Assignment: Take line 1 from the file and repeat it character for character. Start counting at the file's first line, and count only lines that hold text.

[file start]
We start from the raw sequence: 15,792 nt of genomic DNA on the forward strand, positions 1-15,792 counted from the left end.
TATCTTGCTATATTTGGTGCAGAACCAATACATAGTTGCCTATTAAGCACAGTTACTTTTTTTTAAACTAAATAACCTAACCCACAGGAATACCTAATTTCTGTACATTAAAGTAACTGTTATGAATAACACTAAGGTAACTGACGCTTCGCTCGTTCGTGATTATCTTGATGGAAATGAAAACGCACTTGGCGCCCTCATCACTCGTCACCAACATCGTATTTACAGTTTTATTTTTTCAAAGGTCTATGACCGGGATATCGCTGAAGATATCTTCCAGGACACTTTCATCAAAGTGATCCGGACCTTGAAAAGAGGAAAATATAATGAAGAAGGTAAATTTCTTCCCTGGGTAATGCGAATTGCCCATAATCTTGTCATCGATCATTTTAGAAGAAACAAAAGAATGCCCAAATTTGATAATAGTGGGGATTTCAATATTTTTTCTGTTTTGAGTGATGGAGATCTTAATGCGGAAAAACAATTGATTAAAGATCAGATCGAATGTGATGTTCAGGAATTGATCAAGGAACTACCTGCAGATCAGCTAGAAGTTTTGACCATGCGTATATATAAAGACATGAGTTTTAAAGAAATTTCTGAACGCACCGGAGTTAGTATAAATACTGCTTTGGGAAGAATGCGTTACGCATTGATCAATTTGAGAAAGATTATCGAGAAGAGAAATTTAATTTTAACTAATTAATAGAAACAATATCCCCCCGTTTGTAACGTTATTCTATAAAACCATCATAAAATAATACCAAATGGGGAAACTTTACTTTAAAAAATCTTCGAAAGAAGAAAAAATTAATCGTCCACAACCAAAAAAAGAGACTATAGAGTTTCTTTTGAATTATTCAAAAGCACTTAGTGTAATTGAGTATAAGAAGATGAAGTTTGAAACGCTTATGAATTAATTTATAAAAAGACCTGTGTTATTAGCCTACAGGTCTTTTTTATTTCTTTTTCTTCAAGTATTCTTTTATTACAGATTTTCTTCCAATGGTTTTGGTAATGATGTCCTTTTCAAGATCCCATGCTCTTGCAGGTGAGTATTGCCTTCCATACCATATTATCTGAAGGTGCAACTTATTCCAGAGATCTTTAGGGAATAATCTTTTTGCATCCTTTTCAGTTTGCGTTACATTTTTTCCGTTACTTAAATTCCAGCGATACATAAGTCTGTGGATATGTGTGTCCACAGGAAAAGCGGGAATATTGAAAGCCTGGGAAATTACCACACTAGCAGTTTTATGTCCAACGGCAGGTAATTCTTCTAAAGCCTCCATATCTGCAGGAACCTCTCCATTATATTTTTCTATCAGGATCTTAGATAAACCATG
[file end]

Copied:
We start from the raw sequence: 15,792 nt of genomic DNA on the forward strand, positions 1-15,792 counted from the left end.